Rudy Gobert on His 'Character Being Questioned' After COVID Diagnosis: 'A Big Learning Experience'
The NBA star reflected on the actions he took when he touched reporters' microphones and recorders in an exaggerated manner during a pregame interview earlier this year
In an interview with The Washington Post, Gobert, 28, reflected on the actions he took in mid-March when he touched reporters' microphones and recorders in an exaggerated manner during a pregame interview at the start of the ongoing health crisis, before later testing positive for COVID-19.
Acknowledging that the video made him look like "someone who doesn’t care about other people’s safety or lives," the Utah Jazz center said, "It was hard for me to see so many people question my character based on one video."
He added, "That was a big learning experience. I know who I am. People around me know who I am. Everyone is going to have a different perception and opinion of you. If I start putting my energy into that, I’m going to be living a very painful life."
After the video circulated around social media, Gobert offered his apologies, but the fallout was still drastic and put the NBA player into a dark place.
"The media portrayed it like I caused the NBA to shut down,” Gobert told the publication. "Instead of saying that it’s a pandemic and Rudy Gobert tested positive."
"For a lot of people who don’t think further than what’s put in their faces, they really thought I brought the coronavirus to the United States," he added.
But despite the criticism the basketball player received, he still issued an apology, filmed a public service announcement, and donated $500,000 to support coronavirus efforts in Utah, Oklahoma, and his home country of France, according to The Washington Post.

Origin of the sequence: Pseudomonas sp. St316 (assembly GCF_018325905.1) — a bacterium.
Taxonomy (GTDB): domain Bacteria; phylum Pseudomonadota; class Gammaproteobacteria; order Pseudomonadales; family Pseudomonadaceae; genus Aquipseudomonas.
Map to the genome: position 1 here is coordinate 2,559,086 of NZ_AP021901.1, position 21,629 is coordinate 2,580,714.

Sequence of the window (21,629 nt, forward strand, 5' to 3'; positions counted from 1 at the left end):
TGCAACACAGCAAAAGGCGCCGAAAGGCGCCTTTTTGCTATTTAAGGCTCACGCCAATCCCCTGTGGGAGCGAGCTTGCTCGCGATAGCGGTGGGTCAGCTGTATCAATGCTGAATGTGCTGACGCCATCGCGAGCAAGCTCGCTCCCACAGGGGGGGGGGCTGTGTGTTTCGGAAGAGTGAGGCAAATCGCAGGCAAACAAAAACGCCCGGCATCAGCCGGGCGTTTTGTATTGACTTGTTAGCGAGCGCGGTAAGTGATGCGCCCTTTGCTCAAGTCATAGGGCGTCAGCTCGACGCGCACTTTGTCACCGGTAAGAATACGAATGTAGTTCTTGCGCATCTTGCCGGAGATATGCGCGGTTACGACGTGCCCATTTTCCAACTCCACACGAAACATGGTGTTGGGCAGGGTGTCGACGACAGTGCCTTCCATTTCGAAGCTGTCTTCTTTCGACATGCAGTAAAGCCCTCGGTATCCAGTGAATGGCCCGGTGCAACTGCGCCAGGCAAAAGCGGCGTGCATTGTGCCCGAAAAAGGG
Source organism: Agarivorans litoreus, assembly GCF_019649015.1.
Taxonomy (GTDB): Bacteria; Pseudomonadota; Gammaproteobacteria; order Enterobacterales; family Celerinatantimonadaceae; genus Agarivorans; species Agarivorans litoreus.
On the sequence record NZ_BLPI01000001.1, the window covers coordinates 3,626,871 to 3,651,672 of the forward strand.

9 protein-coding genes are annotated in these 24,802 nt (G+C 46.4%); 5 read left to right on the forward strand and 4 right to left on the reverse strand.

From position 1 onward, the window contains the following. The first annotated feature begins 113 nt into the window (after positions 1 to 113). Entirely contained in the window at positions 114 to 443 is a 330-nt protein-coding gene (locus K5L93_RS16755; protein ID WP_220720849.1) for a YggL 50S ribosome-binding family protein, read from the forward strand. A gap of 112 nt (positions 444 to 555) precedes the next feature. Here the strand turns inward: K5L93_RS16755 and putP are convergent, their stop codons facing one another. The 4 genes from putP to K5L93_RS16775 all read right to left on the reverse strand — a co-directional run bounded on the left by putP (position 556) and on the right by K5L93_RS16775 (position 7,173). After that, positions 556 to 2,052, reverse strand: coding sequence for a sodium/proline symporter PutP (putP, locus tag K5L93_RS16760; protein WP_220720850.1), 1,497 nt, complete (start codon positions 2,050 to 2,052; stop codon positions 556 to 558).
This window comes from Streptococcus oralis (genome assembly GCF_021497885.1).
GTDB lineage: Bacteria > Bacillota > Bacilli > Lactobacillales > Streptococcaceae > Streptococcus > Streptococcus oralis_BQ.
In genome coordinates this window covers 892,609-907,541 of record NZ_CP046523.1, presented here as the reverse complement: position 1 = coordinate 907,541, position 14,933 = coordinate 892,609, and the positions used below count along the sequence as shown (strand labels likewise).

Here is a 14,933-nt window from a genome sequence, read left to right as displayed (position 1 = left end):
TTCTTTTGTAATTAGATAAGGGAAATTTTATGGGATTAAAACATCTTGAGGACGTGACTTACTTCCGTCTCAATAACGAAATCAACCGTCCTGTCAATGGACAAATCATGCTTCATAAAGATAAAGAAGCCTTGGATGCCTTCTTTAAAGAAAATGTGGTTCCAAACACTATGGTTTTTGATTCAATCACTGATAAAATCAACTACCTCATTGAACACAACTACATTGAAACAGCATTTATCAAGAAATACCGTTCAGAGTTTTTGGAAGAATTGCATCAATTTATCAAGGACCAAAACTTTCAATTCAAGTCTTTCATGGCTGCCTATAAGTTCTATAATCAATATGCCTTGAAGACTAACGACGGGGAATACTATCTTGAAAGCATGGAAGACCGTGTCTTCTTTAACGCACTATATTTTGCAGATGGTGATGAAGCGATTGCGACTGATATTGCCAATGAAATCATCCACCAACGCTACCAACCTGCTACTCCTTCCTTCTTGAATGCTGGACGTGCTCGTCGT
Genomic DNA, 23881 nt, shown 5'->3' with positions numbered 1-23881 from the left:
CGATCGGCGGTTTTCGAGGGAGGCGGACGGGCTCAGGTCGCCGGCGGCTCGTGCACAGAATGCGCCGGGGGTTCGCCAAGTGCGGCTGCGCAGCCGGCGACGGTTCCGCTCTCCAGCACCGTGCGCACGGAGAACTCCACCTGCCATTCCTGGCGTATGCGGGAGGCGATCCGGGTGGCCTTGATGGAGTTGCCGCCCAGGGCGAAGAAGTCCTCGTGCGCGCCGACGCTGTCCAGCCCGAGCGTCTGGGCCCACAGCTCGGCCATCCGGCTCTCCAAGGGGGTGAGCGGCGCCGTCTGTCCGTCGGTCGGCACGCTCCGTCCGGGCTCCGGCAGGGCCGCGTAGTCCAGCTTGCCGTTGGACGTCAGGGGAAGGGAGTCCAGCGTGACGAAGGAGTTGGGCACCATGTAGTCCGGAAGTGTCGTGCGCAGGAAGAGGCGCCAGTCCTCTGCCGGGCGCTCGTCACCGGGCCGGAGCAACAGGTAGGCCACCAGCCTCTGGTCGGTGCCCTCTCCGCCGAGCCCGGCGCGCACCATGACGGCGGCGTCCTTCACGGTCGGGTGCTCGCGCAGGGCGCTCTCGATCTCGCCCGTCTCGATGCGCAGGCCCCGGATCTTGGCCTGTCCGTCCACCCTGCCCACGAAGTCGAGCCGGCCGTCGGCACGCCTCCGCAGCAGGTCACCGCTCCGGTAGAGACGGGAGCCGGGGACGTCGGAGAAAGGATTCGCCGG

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Now, Gobert says he is doing better than he was months ago, adding that he is in a "great place" mentally.
He acknowledged in the interview that it is "hard" for him to be vulnerable in discussing his mental health, and noted that he was "going through some stuff that people don’t know."
"We all have the tendency to judge people without knowing them," he said. “You watch us play basketball every day, but you don’t know who we are, what we’ve been through, what we’re going through. Get to know people. Go deeper. You can spread a lot of positive messages [on social media], but you can also spread hate and judgment. You’ve got a choice.”
Gobert told the publication that he wants to be a "competitive" leader capable of "telling [teammates] things you don’t want to hear" while still making sure to "put myself in other people’s shoes."
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